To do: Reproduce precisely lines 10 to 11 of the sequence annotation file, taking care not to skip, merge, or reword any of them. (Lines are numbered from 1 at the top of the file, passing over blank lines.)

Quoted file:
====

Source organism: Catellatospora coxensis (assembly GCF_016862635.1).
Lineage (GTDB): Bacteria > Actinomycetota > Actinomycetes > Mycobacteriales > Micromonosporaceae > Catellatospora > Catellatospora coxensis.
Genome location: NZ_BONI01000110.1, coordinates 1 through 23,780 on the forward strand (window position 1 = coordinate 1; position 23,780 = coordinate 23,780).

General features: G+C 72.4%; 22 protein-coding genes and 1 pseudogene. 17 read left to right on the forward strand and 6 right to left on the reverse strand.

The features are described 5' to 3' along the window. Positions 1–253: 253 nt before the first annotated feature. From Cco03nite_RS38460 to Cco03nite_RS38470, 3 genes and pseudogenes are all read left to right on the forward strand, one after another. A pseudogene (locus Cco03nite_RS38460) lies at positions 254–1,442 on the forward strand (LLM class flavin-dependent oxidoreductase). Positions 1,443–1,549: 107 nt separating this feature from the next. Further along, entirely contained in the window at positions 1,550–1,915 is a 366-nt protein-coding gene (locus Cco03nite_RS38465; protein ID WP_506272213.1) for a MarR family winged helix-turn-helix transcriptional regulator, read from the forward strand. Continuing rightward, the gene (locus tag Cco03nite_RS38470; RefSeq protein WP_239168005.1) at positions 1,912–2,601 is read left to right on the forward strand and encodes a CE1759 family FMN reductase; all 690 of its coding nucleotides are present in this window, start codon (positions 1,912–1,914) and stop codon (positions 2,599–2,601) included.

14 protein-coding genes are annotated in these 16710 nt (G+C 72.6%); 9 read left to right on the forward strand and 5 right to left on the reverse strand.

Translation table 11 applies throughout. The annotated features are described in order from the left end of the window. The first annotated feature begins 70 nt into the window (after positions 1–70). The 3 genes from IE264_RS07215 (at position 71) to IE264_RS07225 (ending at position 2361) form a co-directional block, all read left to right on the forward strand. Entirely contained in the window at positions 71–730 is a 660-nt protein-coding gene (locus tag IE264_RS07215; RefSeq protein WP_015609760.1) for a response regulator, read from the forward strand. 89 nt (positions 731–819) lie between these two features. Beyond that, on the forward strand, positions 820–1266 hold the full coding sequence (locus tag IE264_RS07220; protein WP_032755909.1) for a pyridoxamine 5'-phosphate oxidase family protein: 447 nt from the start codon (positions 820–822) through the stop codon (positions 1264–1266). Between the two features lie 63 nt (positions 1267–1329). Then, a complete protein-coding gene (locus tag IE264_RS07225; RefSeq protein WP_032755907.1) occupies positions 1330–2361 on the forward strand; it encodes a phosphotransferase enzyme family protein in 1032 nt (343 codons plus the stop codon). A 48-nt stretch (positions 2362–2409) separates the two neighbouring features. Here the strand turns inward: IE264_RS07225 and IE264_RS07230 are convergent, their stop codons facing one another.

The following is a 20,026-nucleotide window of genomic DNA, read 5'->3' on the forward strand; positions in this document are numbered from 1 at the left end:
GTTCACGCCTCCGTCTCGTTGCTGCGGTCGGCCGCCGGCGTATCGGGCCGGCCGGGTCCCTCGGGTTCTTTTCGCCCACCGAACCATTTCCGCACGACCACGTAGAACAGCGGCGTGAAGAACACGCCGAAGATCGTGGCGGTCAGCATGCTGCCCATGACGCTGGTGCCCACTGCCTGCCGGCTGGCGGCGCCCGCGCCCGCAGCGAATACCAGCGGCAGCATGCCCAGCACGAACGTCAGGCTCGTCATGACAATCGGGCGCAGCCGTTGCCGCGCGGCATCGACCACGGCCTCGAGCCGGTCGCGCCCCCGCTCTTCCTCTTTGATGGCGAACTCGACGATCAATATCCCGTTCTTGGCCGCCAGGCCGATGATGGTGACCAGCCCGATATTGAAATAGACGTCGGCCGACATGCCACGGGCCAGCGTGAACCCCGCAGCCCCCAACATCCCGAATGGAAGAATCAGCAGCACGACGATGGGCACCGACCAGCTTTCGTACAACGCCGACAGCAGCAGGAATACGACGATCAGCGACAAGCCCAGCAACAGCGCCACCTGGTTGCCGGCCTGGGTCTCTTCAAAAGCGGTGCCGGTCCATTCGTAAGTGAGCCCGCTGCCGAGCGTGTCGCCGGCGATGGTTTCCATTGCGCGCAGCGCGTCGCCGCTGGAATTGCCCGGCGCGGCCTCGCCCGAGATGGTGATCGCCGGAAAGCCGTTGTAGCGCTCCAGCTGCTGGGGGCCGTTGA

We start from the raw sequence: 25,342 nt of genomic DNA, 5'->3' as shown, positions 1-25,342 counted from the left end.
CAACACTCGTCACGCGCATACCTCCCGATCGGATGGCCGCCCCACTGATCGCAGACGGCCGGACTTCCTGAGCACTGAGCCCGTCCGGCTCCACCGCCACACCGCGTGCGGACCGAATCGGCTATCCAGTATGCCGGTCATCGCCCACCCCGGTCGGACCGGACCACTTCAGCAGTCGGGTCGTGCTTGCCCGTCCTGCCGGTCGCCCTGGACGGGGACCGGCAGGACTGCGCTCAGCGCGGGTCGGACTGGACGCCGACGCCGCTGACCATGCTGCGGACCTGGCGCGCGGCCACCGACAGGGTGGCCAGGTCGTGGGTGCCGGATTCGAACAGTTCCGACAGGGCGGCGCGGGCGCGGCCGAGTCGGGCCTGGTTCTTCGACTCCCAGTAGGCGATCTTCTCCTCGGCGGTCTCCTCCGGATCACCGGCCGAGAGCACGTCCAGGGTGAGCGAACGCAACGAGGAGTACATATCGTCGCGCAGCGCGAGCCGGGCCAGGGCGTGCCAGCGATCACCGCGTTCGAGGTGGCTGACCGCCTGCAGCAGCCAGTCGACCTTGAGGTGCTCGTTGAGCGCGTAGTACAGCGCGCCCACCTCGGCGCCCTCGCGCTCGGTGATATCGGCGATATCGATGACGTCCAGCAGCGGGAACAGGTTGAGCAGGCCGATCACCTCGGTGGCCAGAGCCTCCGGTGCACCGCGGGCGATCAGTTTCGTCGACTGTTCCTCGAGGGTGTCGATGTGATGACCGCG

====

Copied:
We start from the raw sequence: 25,342 nt of genomic DNA, 5'->3' as shown, positions 1-25,342 counted from the left end.
CAACACTCGTCACGCGCATACCTCCCGATCGGATGGCCGCCCCACTGATCGCAGACGGCCGGACTTCCTGAGCACTGAGCCCGTCCGGCTCCACCGCCACACCGCGTGCGGACCGAATCGGCTATCCAGTATGCCGGTCATCGCCCACCCCGGTCGGACCGGACCACTTCAGCAGTCGGGTCGTGCTTGCCCGTCCTGCCGGTCGCCCTGGACGGGGACCGGCAGGACTGCGCTCAGCGCGGGTCGGACTGGACGCCGACGCCGCTGACCATGCTGCGGACCTGGCGCGCGGCCACCGACAGGGTGGCCAGGTCGTGGGTGCCGGATTCGAACAGTTCCGACAGGGCGGCGCGGGCGCGGCCGAGTCGGGCCTGGTTCTTCGACTCCCAGTAGGCGATCTTCTCCTCGGCGGTCTCCTCCGGATCACCGGCCGAGAGCACGTCCAGGGTGAGCGAACGCAACGAGGAGTACATATCGTCGCGCAGCGCGAGCCGGGCCAGGGCGTGCCAGCGATCACCGCGTTCGAGGTGGCTGACCGCCTGCAGCAGCCAGTCGACCTTGAGGTGCTCGTTGAGCGCGTAGTACAGCGCGCCCACCTCGGCGCCCTCGCGCTCGGTGATATCGGCGATATCGATGACGTCCAGCAGCGGGAACAGGTTGAGCAGGCCGATCACCTCGGTGGCCAGAGCCTCCGGTGCACCGCGGGCGATCAGTTTCGTCGACTGTTCCTCGAGGGTGTCGATGTGATGACCGCG